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Hillary Clinton And Donald Trump Make Debut At First Presidential Debate

Last night, attracting the largest viewing audience for a debate in history, this year’s presidential candidates went head to head in the first Presidential Debate of 2016. Democratic candidate Hillary Clinton faced off against Republican candidate Donald J. Trump at Hofstra University, fiercely debating the issues that resonate most with voters. Following a civil handshake between the two, the candidates wasted no time in making their own cases and boldly denouncing their opponent.

Moderator Lester Holt began the debate by asking the candidates their plans to create jobs and decrease the wealth gap. Clinton’s plans emphasize the middle class and aiding small business by increasing the minimum wage, promoting profit sharing throughout businesses, and ensuring equal pay for women. She also highlighted the importance of balancing family and work by making paid family leave a central issue in her campaign. Trump’s plan underlined the need to keep jobs within the United States. He put emphasis on Mexico and highlighted the need to maintain domestic business.

As the issues of race and criminal justice unfortunately seemed to go hand-in-hand throughout this year, they were debated in great detail between the two candidates. When asked how each candidate would “heal the divide”, Clinton highlighted the need to create trust between communities and police. She discussed a plan to retrain the police and only use violence when absolutely necessary. She made the point that getting guns out of the wrong hands and eliminating racial bias were key steps to fixing the criminal justice system.

Trump put a large emphasis on “law and order.” He also agreed with taking the step to get guns out of the wrong hands. He brought up the ‘stop and frisk’ policy, which he believes can contribute to a decrease in violence. On the other side, Clinton sees this practice as unconstitutional and ineffective.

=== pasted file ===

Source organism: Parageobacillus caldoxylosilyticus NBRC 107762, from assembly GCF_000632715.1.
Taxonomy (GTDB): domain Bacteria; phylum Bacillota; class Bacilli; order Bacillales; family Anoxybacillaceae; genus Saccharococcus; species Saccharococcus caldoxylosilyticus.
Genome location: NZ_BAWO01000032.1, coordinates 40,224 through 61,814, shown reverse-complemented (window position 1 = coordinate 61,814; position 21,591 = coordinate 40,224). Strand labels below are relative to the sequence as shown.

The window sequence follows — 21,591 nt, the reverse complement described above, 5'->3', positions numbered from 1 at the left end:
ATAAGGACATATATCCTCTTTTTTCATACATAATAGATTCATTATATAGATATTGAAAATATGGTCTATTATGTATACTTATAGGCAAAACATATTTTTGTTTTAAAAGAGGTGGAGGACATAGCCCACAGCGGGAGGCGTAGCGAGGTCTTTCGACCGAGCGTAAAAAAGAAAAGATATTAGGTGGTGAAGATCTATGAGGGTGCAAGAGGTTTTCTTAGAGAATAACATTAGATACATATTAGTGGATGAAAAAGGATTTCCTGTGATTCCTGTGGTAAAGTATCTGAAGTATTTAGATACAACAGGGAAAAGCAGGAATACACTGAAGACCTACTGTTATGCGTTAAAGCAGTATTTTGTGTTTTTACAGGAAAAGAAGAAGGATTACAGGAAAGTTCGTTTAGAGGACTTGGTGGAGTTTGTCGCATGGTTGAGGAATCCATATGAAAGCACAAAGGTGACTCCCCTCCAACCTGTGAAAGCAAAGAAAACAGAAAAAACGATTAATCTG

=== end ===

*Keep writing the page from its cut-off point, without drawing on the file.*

Both candidates were prepared to advance by confronting the other on their past weaknesses. Despite Trump’s frequent interruptions, Clinton confronted him on a number of controversial issues. When asked about his unreleased tax returns, Trump replied with a familiar answer, saying that they will be released after he is finished being audited. He went on to say that he will release his tax returns, only when Clinton releases her emails. Clinton calls his response a classic “bait and switch”, predicting that voters will never see Trump’s tax returns because he is “hiding something.”

Clinton was also unrelenting in her efforts to shed light on Trump’s history of racism and sexism. On the controversial issue of birtherism, Clinton said it was a “racist lie”, calling him out for his prejudice towards President Barack Obama. Trump confidently blamed the Clinton campaign for starting the controversy. As far as his history of sexism, Clinton brought specific examples to the table. She referenced a pageant contestant who he had previously referred to as “Miss Piggy” as well as “Miss Housekeeping” because she was Latina.

Clinton said “This is a man who has called women pigs, slobs, and dogs, and someone who has said pregnancy is an inconvenience to employers.”

Some of Trump’s confrontations against Clinton came from the accusations that, although she’s been in politics for 30 years, she lacks past success. This lead to a debate over the North American Free Trade Agreement, which former President Bill Clinton passed into law. Trump also accuses Clinton of supporting the Trans-Pacific Partnership, saying she called it “the gold standard.” Trump continued to raise his voice over her defense. Clinton responded, saying, “Well Donald, I know you live in your own reality, but that is not the facts.” Clinton said.

There seemed to be a firm disagreement of simple fact as the candidates debated how to deal with ISIS— specifically when it came to homegrown attacks. Trump was quick to equate the formation of ISIS with the war in Iraq and accused Clinton, saying “They way they[Obama and Clinton] got out[of Iraq] was a disaster, and ISIS was formed.” Clinton firmly stated that Trump supported the invasion of Iraq. Although moderator Lester Holt confirmed Clinton’s accusation, Trump persistently denied it. As the debate on terrorism progressed, Trump referred to the Iran Deal as the “worst deal in history.” However, Clinton stood by her effort to put a lid on Iran’s nuclear program.

As the debate came to a close, both candidates agreed that no matter the outcome of the election, they will accept the results. With the debate having concluded, there is now talk amongst voters as to who came out on top, and who fell short. Scarlett Bekus, a freshman double major in Political Science and Economics at Pace, said “In my opinion, Hillary Clinton won the debate by using accurate facts and calling Trump out on not releasing his taxes and his past business failures, but Donald Trump still got some good points in and was able to point out some of the mistakes and failures in Hillary’s past.” Berkus’s opinion is one proving to be somewhat popular on the internet. The next presidential debate will be October 9th at Washington University in St. Louis.